Tools I have used during my depression:

I took this picture at the very height of my depression. This was the week I arrived in Taranaki.
  • Talking with my therapist
  • Practising Mindfulness
  • Practising Meditation
  • Practising Yoga
  • Exercising, particularly group fitness
  • Walking
  • Journalling each day
  • Using a daily gratitude journal
  • Talking a LOT with friends and family
  • Drinking Herbal Tea
  • Eating a clean diet focussed on fresh whole foods
  • Reading a LOT of books about mental health and wellness
  • Surrounding myself with people who were positive for my mental health
  • Cutting ties with toxic people in my life
  • Shakti Mat
  • Massage Therapy
  • Floatation Therapy
  • Spending time alone and creating space for myself
  • Relaxation meditation music for sleep
  • Listening to music I enjoy
  • Contemporary Maori healing – Whitiwhiti Korero
  • Craniosacral Therapy
  • Cognitive Behavioural Therapy
  • Aromatherapy
  • Limiting or avoiding alcohol

My therapy sessions were weekly for the first year, then fortnightly and finally, toward the end of the second year, they reduced to monthly. I felt quite comfortable that I was on the right track and had set some healthy habits for myself and could take it from here. I had a lot of changes in my thinking. A lot of things I had been taught by different people over the years, their beliefs and opinions, which did not align with me, which I had previously gobbled up as the truth, had been well and truly thrown out the window. I had finally taken my power back and I felt a whole new sense of self. A calm sense of self. Willing to learn, willing to hear information and take from it what I needed. I had developed a higher understanding of empathy, compassion and the importance of my own boundaries. At this time, I felt well enough in myself to go to my last therapy session to say goodbye. It was beautiful and not sad at all. It was more like a celebration than a sad detaching.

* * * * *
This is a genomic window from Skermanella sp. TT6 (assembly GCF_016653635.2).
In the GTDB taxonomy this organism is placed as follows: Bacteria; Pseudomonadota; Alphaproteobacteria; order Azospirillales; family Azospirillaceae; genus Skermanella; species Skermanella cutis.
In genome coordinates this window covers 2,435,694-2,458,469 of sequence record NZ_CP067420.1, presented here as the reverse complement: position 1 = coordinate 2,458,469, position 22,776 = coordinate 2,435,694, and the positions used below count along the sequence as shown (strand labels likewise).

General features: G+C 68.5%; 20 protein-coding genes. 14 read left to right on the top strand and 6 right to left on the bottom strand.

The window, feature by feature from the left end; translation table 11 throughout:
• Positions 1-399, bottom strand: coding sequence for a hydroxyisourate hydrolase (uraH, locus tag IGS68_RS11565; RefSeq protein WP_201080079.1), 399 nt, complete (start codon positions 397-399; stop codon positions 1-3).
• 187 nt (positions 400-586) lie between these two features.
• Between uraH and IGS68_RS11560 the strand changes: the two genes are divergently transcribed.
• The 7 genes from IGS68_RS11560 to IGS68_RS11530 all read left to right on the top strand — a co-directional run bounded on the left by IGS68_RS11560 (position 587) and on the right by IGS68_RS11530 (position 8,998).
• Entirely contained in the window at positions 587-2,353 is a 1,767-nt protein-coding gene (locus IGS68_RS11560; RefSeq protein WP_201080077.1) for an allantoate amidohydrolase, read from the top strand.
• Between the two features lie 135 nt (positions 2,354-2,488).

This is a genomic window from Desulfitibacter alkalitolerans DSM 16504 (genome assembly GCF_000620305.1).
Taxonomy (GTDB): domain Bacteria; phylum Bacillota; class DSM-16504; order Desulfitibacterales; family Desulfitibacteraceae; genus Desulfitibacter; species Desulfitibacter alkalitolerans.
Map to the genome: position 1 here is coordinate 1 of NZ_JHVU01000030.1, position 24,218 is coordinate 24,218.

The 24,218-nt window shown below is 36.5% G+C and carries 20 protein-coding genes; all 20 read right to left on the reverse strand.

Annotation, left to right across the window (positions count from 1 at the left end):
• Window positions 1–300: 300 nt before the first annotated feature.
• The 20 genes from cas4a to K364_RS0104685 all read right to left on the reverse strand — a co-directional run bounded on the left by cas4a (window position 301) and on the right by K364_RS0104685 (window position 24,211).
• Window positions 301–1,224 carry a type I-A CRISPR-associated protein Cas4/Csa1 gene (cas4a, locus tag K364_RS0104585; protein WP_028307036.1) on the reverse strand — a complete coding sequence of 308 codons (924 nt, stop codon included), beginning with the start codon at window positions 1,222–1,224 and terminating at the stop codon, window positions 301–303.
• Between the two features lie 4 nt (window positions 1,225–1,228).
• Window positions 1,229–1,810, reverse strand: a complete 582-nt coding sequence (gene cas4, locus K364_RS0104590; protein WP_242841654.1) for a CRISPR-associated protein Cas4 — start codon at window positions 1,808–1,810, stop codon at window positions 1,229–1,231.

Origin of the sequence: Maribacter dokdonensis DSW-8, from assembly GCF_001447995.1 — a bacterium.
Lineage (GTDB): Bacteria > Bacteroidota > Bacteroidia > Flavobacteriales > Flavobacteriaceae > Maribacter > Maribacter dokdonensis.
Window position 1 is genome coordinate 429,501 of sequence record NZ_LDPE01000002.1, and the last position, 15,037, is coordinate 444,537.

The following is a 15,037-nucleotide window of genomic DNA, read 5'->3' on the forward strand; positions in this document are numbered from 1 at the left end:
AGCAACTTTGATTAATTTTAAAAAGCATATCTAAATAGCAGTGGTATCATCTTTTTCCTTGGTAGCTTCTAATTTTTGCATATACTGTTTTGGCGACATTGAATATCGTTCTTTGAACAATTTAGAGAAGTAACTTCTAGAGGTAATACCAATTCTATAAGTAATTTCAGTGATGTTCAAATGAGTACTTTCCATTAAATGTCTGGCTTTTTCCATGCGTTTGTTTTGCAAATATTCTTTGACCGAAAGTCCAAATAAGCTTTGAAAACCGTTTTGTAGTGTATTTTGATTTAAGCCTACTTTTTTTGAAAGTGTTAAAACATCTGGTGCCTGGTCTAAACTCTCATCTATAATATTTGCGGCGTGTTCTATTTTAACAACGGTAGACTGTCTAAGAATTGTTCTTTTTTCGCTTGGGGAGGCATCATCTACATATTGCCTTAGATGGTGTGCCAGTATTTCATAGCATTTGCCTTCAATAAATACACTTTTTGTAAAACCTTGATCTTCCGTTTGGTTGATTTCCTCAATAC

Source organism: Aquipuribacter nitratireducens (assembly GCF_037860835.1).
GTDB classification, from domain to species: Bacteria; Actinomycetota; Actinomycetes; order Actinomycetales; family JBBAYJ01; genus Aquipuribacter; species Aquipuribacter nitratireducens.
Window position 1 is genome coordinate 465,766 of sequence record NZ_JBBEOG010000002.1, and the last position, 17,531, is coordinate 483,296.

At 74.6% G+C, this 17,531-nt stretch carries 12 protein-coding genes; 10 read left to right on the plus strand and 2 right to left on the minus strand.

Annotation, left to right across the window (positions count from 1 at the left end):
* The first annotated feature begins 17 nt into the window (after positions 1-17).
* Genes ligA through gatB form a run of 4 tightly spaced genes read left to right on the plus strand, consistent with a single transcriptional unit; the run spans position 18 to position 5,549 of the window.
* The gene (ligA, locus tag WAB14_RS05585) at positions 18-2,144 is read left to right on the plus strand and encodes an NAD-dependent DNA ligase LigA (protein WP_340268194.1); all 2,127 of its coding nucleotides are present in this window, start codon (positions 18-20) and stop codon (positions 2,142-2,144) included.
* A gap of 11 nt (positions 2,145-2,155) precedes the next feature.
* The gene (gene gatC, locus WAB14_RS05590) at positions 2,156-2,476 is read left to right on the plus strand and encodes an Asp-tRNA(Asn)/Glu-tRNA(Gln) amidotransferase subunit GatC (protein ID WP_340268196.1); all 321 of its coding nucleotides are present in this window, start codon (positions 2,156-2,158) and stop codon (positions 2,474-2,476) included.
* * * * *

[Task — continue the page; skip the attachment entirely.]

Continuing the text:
If anyone has the opportunity presented to speak with someone about their emotional wellbeing, like a therapist or holistic practitioner, I highly recommend taking the first step and trying it out. The worst that can happen is that you learn something new about yourself and the best that can happen is that you open yourself up to learning everything you can about yourself.

Fear held me back for the longest time. Fear of judgement and a fear of what might come out in therapy. I have learned that there isn’t anything to be scared of. The truth is that there aren’t any surprises, this information, it’s all already inside you. All therapy does is help you to learn to cope with your experiences in a more positive way which can only help you grow as a human and enjoy your life more of the time. We can all do a little growing, each and every one of us, each and every day.

Regular old fashioned talk therapy isn’t for everyone. We all feel comfortable in different ways. There are so many options available for all kinds of comfort levels/zones. The list above should give you a suggestion of at least one thing you would be willing to try. If anything piqued your interest, google it, look further into it. give it a try. Send me a message and ask about it. Happy to help.

J